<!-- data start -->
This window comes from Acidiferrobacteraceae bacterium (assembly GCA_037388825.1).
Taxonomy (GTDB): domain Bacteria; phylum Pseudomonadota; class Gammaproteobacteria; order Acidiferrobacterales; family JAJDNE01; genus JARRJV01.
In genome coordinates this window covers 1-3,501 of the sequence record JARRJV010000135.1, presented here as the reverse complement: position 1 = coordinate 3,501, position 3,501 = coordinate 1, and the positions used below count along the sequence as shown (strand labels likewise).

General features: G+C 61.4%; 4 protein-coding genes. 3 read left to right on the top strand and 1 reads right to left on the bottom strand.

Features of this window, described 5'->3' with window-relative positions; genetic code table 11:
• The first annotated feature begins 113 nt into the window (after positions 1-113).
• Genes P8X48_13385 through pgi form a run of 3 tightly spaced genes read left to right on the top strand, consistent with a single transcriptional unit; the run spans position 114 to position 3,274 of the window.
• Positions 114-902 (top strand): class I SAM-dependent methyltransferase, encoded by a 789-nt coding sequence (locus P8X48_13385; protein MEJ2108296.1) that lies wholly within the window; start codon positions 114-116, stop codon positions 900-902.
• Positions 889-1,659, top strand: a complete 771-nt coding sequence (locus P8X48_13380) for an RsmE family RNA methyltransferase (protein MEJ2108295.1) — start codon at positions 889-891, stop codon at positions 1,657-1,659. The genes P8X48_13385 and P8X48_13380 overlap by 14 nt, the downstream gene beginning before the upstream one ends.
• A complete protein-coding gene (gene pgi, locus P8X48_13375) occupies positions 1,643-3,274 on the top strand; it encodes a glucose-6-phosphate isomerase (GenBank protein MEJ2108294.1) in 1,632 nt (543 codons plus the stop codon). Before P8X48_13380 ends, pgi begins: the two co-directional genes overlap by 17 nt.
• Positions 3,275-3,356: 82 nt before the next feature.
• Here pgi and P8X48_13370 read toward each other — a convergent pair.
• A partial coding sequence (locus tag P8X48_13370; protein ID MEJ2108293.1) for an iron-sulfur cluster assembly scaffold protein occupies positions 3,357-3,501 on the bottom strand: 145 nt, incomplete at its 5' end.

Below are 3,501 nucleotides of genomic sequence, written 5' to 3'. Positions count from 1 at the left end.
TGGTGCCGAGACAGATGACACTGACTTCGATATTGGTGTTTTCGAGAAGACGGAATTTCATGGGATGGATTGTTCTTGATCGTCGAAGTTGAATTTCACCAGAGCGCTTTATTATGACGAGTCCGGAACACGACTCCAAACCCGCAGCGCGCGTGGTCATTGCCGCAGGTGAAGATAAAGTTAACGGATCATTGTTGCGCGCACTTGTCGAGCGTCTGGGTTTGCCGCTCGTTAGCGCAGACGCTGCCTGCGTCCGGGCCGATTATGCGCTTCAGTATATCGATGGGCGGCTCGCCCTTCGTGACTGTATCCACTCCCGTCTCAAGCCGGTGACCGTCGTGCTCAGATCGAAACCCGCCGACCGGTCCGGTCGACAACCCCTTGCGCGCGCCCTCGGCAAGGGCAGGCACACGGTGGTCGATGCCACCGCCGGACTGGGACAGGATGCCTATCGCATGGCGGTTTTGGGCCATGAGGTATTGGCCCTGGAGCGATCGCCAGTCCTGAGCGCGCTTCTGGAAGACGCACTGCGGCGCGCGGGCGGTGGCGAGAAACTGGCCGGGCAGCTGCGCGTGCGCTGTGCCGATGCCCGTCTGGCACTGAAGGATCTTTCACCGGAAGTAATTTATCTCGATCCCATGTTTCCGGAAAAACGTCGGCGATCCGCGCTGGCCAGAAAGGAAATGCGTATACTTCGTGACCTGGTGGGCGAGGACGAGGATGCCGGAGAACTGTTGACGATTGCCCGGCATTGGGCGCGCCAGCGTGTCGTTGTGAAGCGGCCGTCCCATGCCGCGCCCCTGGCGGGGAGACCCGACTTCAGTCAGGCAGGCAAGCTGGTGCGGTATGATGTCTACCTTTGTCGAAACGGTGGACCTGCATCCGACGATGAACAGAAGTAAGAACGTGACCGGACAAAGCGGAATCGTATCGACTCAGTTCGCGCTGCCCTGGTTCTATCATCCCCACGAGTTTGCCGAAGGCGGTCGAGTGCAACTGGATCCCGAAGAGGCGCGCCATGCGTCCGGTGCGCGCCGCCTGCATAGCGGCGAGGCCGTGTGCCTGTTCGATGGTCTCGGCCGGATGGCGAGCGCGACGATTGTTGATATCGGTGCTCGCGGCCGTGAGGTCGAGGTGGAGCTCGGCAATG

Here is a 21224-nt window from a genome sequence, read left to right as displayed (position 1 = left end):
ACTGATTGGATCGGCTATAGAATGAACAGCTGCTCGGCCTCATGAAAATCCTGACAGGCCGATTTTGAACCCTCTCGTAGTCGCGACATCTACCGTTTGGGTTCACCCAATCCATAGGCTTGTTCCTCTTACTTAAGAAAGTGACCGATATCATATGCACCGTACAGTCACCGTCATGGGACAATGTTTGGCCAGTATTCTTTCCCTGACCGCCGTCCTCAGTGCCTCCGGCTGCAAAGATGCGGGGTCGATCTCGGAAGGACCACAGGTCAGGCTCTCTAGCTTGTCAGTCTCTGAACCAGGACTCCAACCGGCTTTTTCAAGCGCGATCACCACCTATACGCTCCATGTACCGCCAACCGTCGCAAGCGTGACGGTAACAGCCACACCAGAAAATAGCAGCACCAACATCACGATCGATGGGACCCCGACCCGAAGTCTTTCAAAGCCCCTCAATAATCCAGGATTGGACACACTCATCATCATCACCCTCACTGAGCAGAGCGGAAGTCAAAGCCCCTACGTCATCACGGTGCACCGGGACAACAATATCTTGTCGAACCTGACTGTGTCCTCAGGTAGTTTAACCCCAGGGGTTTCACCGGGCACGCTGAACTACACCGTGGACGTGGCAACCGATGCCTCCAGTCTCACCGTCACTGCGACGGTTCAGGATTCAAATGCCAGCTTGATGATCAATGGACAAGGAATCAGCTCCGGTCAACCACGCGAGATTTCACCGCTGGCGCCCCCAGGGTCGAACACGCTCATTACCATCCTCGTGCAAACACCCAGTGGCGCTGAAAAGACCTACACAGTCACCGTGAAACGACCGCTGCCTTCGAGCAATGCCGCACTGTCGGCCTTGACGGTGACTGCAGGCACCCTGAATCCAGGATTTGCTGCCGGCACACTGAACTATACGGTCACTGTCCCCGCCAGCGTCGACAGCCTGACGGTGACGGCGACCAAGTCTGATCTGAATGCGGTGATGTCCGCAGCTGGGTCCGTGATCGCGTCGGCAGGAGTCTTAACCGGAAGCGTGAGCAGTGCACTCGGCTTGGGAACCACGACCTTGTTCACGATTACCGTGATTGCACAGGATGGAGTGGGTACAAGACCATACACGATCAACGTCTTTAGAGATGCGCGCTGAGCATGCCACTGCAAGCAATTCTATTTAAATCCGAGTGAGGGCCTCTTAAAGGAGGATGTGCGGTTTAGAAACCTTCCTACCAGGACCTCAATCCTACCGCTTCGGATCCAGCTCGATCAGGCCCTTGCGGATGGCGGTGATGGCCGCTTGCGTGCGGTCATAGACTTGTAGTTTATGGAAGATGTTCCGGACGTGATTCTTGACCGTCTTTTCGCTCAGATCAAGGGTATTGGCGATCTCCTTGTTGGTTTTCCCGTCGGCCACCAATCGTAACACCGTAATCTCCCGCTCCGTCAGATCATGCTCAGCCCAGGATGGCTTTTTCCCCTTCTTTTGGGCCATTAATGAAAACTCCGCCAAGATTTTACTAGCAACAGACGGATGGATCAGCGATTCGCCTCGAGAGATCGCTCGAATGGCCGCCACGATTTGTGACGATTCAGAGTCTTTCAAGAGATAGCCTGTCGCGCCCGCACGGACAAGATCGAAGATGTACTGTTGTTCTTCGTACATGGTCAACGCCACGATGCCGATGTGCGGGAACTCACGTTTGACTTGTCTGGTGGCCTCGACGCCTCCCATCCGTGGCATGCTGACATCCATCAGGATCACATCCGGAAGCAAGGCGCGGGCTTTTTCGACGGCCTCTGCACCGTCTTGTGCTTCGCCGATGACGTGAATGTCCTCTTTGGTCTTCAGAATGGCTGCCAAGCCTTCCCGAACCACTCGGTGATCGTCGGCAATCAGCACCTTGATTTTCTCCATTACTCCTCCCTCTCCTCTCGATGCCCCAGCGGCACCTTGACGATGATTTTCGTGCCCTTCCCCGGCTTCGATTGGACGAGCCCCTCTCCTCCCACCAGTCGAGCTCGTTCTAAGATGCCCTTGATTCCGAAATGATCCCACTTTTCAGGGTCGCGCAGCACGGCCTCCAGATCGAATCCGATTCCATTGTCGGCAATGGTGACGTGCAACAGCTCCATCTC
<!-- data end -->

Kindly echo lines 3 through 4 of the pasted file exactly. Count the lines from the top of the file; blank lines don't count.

In genome coordinates this window covers 1-3,501 of the sequence record JARRJV010000135.1, presented here as the reverse complement: position 1 = coordinate 3,501, position 3,501 = coordinate 1, and the positions used below count along the sequence as shown (strand labels likewise).

General features: G+C 61.4%; 4 protein-coding genes. 3 read left to right on the top strand and 1 reads right to left on the bottom strand.